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Is there an example of an operator, the spectrum of which is a unit square $[0, 1] \times [0, 1] \subset \mathbb{C}$?

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  • $\begingroup$ And I always thought the spectrum was a subset of $\Bbb C$. $\endgroup$ – Angina Seng Dec 18 '17 at 21:22
  • $\begingroup$ You are right. There is a square in the complex plane. $\endgroup$ – Victor Dec 18 '17 at 21:27
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Take any $K\subset\mathbb C$, compact. Let $\{q_j\}_{j\in\mathbb N}\subset K$ be dense. Now for $T\in B(\ell^2(\mathbb N))$ by $$Te_j=q_je_j,$$ where $\{e_j\}$ is the canonical basis.

Then all $q_j$ are eigenvalues of $T$. The spectrum is closed, so $K\subset \sigma(T)$. If $\lambda\in \mathbb C\setminus K$, the compactness of $ K$ guarantees that there exists $\delta>0$ with $|\lambda-t|\geq\delta$ for all $t\in \sigma(T)$. Then the operator $S$ given by $$ Se_j=\frac1{q_j-\lambda}\,e_j $$ is bounded with $\|S\|\leq\frac1\delta$, and $S(T-\lambda I)=(T-\lambda I)S=I$. So $\mathbb C\setminus K\subset\mathbb C\setminus\sigma(T)$, which implies $\sigma(T)\subset K$.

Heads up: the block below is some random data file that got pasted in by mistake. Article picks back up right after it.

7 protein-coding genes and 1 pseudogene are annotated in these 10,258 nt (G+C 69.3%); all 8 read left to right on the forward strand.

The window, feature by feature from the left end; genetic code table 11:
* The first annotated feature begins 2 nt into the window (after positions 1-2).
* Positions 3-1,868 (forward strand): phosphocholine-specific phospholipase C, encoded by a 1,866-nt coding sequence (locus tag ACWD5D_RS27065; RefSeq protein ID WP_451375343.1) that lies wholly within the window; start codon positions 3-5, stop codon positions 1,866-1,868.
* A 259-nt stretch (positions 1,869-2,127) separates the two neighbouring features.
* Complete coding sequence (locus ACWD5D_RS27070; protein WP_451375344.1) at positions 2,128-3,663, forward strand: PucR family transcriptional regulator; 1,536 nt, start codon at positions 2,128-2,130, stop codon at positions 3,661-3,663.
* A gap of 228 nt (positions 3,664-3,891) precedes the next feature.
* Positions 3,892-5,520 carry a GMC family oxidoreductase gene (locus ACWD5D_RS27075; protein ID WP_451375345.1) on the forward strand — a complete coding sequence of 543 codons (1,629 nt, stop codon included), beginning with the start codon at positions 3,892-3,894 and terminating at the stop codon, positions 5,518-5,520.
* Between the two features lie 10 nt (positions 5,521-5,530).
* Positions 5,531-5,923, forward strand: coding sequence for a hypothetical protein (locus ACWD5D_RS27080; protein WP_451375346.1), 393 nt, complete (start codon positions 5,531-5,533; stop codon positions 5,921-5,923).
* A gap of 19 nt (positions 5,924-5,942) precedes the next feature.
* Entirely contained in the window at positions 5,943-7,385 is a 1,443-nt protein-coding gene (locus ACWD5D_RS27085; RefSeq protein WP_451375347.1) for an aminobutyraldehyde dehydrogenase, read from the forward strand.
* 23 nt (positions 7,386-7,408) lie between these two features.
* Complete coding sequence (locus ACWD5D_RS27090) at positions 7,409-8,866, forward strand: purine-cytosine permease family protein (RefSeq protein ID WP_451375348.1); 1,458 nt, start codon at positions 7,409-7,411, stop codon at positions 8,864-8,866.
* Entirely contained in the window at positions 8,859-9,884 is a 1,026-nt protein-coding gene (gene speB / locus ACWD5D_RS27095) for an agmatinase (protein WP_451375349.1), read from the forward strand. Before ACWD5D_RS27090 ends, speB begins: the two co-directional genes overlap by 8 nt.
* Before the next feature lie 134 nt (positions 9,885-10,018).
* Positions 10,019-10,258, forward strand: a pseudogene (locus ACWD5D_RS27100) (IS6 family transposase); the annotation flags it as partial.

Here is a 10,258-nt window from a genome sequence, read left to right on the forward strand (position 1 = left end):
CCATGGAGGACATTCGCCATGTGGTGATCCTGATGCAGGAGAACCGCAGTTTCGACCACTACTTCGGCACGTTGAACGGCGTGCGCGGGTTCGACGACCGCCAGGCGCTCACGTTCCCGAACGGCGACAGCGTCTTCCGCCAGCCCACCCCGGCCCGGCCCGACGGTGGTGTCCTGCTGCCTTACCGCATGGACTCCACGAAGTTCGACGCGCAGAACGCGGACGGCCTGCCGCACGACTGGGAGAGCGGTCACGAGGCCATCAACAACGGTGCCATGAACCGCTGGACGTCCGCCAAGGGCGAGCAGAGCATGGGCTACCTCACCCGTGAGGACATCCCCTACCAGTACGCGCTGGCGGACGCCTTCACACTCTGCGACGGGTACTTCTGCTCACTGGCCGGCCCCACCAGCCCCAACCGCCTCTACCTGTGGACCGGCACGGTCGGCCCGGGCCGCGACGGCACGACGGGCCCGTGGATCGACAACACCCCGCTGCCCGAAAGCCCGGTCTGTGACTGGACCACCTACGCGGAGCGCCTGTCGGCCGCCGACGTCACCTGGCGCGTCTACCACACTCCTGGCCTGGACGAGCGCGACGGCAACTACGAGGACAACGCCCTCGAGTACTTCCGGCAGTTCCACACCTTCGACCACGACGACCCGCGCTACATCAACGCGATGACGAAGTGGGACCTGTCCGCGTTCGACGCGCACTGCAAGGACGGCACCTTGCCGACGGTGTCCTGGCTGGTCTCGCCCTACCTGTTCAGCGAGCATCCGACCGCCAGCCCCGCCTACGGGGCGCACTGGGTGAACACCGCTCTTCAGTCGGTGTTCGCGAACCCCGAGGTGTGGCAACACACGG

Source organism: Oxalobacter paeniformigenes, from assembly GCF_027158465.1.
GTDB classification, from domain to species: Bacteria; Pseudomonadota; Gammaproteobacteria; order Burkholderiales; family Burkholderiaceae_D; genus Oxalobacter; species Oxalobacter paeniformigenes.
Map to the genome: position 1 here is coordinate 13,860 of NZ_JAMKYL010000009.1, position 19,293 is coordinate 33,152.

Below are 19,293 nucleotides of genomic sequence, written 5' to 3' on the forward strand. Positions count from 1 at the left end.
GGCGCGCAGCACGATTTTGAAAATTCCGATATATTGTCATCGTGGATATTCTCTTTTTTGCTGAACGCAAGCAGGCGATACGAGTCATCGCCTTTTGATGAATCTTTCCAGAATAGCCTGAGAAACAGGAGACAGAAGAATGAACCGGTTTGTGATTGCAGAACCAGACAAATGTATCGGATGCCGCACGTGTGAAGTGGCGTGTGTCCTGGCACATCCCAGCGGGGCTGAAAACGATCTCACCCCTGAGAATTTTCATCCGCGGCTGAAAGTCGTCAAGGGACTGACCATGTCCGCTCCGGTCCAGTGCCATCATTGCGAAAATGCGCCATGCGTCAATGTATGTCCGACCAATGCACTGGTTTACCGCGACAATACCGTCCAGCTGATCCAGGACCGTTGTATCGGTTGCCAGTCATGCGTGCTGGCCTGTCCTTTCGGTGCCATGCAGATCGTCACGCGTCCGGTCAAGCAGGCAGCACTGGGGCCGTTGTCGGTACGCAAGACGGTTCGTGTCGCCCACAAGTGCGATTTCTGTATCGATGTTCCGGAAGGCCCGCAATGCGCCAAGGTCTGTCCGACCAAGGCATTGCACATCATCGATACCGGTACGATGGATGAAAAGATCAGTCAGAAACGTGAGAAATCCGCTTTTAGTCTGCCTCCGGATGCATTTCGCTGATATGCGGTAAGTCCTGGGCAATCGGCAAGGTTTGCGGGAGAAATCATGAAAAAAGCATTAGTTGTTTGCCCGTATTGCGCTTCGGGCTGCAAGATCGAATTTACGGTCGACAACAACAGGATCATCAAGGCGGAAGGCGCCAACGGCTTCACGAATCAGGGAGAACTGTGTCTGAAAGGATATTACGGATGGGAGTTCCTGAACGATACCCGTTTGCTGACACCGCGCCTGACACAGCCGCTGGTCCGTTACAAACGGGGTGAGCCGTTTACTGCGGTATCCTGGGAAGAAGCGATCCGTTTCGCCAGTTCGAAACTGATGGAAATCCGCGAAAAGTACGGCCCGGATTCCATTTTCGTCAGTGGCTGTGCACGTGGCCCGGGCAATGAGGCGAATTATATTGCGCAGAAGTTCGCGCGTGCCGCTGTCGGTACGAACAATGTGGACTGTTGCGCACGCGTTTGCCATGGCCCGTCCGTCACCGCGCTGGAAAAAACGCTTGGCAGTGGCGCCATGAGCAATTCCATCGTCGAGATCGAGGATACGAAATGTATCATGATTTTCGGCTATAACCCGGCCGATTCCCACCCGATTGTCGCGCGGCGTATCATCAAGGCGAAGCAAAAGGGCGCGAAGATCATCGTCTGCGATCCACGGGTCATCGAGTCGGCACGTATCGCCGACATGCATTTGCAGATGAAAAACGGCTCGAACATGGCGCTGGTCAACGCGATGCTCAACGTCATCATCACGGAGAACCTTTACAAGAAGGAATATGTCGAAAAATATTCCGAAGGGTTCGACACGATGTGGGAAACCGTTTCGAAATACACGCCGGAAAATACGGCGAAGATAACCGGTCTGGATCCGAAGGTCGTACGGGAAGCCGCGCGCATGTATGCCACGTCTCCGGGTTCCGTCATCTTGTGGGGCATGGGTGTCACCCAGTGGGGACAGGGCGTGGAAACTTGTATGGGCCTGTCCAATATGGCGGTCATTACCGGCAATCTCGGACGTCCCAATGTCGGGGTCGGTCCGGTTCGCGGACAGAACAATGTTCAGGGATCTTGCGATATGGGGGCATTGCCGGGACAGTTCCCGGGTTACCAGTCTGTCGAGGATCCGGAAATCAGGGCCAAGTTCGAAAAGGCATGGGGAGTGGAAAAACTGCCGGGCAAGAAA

Thus $\sigma(T)=K$.

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This answer gives an affirmative response to your question (and more general variants of it), assuming that we're free to choose the domain of the operator. If we're not, the answer depends on the domain of the operator, but I'm not sure if a 'characterization' is known/has been developed.

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Let $Mf = zf(z)$ be the multiplication operator on $L_{\mu}^2(S)$ where $S$ is the square $S=\{ z \in \mathbb{C} : 0 \le \Im z \le 1, 0 \le \Re z \le 1 \}$, and where $\mu$ is Lebesgue measure on $S$. Then the spectrum of $M$ is $S$. Using various measures on $\mathbb{C}$ and the operator $M$, you can design $M$ to have any closed compact set as its spectrum.

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